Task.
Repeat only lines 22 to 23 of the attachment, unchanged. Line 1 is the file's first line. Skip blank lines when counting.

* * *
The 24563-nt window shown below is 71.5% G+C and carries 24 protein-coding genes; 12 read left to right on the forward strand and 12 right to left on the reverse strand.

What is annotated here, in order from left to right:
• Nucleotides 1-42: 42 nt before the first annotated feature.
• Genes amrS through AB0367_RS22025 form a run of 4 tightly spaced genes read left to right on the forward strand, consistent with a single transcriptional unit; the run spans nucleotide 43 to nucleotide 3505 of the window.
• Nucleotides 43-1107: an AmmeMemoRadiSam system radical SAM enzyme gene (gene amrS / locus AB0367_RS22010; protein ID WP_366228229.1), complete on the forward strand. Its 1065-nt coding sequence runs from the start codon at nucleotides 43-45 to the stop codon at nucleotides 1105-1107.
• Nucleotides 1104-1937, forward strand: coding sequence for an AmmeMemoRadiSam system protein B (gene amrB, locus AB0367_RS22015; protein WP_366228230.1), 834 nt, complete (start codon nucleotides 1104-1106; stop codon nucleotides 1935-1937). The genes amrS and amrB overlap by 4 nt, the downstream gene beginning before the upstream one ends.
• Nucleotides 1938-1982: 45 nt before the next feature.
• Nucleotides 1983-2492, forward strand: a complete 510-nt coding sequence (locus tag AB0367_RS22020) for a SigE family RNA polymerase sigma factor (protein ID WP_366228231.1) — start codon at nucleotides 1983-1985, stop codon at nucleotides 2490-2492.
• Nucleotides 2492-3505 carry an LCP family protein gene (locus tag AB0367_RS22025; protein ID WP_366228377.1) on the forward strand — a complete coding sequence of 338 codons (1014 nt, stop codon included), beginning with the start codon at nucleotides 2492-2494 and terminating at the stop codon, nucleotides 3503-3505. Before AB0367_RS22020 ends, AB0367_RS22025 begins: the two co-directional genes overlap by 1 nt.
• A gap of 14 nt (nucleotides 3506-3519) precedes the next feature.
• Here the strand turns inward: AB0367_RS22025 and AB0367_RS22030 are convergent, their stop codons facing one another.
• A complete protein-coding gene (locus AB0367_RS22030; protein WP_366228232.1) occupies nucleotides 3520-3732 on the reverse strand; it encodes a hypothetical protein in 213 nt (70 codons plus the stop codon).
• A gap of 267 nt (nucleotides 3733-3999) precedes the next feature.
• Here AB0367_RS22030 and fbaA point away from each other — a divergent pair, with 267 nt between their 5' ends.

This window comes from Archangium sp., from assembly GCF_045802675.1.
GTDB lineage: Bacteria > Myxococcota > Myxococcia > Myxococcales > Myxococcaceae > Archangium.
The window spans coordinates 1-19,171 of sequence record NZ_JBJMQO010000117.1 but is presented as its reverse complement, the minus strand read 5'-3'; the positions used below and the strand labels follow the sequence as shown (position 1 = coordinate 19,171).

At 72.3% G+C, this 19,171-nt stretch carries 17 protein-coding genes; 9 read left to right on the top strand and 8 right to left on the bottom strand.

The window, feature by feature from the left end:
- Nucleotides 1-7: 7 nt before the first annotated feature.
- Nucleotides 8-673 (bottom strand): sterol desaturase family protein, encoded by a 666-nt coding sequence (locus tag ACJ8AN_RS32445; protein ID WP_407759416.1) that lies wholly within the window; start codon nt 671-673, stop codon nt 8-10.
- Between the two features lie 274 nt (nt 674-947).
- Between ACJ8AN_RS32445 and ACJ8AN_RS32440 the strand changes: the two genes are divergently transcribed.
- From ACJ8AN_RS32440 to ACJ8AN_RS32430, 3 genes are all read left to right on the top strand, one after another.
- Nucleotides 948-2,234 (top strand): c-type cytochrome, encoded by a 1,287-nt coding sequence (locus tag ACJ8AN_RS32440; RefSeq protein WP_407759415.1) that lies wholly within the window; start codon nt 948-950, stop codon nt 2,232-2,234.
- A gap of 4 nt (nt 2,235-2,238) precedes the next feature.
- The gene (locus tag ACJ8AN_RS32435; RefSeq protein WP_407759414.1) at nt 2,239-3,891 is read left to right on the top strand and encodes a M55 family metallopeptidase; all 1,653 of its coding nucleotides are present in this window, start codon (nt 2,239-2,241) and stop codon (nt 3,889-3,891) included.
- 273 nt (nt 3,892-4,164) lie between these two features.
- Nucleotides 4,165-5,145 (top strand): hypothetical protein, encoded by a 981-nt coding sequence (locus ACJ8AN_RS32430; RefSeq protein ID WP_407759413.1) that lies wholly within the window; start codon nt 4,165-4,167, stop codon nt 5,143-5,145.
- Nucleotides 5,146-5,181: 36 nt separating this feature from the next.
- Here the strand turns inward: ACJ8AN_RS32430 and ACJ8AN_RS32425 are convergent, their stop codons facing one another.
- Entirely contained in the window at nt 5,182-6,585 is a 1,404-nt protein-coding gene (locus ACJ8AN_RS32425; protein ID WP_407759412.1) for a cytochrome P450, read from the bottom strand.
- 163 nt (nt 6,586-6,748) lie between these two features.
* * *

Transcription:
- Between the two features lie 274 nt (nt 674-947).
- Between ACJ8AN_RS32445 and ACJ8AN_RS32440 the strand changes: the two genes are divergently transcribed.